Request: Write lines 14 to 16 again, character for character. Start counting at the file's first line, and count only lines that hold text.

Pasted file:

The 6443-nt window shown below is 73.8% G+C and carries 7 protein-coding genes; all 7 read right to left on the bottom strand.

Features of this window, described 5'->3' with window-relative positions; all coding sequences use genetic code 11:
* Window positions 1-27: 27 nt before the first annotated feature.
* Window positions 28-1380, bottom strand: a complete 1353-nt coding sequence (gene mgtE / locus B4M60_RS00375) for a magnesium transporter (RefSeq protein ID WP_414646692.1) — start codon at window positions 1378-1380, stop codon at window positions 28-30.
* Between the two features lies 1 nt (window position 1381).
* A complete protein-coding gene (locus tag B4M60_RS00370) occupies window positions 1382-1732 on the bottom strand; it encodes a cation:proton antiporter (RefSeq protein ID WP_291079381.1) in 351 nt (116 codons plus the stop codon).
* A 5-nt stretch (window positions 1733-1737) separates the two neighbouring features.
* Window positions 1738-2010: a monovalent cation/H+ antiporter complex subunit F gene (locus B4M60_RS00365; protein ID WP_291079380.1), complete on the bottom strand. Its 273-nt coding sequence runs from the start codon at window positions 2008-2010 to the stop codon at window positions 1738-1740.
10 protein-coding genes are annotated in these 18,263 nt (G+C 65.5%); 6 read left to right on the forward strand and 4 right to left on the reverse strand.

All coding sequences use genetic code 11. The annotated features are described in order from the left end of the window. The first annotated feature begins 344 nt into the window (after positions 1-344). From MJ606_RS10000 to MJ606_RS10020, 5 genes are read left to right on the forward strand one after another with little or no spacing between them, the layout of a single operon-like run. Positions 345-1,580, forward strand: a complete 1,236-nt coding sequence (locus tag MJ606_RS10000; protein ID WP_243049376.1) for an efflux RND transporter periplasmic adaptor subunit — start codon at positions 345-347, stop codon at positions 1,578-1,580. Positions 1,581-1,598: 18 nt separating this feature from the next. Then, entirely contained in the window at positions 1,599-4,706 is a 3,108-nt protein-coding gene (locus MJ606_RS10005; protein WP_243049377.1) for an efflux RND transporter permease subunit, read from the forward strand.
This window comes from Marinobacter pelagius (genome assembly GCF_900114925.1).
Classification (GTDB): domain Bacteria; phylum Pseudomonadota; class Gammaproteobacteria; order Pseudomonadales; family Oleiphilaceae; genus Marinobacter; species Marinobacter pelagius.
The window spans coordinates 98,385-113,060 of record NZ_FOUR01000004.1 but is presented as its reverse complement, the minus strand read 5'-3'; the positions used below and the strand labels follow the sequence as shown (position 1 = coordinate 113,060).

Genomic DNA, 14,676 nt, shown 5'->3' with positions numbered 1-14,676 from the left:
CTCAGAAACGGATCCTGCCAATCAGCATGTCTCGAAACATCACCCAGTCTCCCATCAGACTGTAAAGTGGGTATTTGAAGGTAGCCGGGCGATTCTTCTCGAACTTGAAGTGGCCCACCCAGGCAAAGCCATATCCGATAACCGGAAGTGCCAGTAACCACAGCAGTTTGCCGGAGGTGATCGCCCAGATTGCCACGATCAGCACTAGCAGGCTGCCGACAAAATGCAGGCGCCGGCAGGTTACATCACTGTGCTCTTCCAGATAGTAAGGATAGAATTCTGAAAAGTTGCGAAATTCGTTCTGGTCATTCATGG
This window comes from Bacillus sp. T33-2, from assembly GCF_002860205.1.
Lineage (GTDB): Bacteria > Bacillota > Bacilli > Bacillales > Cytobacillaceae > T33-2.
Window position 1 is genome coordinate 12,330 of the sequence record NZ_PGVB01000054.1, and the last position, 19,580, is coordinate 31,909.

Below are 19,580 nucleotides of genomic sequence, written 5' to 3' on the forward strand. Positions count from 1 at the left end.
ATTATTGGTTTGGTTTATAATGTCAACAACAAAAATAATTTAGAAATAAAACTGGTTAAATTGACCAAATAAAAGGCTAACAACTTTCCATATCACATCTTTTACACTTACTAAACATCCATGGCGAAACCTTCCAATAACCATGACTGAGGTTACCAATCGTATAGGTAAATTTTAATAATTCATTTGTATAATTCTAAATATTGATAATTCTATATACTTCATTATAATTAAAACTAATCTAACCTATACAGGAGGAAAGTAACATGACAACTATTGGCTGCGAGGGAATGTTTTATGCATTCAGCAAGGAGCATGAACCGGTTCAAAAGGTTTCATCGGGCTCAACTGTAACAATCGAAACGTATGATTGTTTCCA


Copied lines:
Genomic DNA, 14,676 nt, shown 5'->3' with positions numbered 1-14,676 from the left:
CTCAGAAACGGATCCTGCCAATCAGCATGTCTCGAAACATCACCCAGTCTCCCATCAGACTGTAAAGTGGGTATTTGAAGGTAGCCGGGCGATTCTTCTCGAACTTGAAGTGGCCCACCCAGGCAAAGCCATATCCGATAACCGGAAGTGCCAGTAACCACAGCAGTTTGCCGGAGGTGATCGCCCAGATTGCCACGATCAGCACTAGCAGGCTGCCGACAAAATGCAGGCGCCGGCAGGTTACATCACTGTGCTCTTCCAGATAGTAAGGATAGAATTCTGAAAAGTTGCGAAATTCGTTCTGGTCATTCATGG
This window comes from Bacillus sp. T33-2, from assembly GCF_002860205.1.